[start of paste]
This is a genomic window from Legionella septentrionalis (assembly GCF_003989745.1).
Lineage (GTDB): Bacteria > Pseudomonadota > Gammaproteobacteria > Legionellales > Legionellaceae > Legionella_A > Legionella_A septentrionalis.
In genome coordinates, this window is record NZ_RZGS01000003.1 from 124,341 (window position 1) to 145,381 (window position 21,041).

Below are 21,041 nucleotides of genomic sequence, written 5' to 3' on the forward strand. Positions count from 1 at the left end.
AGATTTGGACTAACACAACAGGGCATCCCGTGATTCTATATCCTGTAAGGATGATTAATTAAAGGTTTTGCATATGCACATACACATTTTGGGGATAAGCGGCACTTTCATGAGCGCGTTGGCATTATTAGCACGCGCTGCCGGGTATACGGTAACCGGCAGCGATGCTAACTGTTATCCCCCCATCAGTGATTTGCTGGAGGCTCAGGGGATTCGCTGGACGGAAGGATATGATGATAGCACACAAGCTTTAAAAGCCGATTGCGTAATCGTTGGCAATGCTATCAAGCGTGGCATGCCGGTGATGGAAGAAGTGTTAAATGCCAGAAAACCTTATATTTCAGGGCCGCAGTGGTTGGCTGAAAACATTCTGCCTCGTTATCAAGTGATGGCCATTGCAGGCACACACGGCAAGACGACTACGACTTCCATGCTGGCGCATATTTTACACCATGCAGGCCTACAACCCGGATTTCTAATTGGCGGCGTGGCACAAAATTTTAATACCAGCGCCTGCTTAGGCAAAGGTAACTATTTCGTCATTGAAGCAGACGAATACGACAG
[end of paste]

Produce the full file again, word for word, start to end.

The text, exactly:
This is a genomic window from Legionella septentrionalis (assembly GCF_003989745.1).
Lineage (GTDB): Bacteria > Pseudomonadota > Gammaproteobacteria > Legionellales > Legionellaceae > Legionella_A > Legionella_A septentrionalis.
In genome coordinates, this window is record NZ_RZGS01000003.1 from 124,341 (window position 1) to 145,381 (window position 21,041).

Below are 21,041 nucleotides of genomic sequence, written 5' to 3' on the forward strand. Positions count from 1 at the left end.
AGATTTGGACTAACACAACAGGGCATCCCGTGATTCTATATCCTGTAAGGATGATTAATTAAAGGTTTTGCATATGCACATACACATTTTGGGGATAAGCGGCACTTTCATGAGCGCGTTGGCATTATTAGCACGCGCTGCCGGGTATACGGTAACCGGCAGCGATGCTAACTGTTATCCCCCCATCAGTGATTTGCTGGAGGCTCAGGGGATTCGCTGGACGGAAGGATATGATGATAGCACACAAGCTTTAAAAGCCGATTGCGTAATCGTTGGCAATGCTATCAAGCGTGGCATGCCGGTGATGGAAGAAGTGTTAAATGCCAGAAAACCTTATATTTCAGGGCCGCAGTGGTTGGCTGAAAACATTCTGCCTCGTTATCAAGTGATGGCCATTGCAGGCACACACGGCAAGACGACTACGACTTCCATGCTGGCGCATATTTTACACCATGCAGGCCTACAACCCGGATTTCTAATTGGCGGCGTGGCACAAAATTTTAATACCAGCGCCTGCTTAGGCAAAGGTAACTATTTCGTCATTGAAGCAGACGAATACGACAG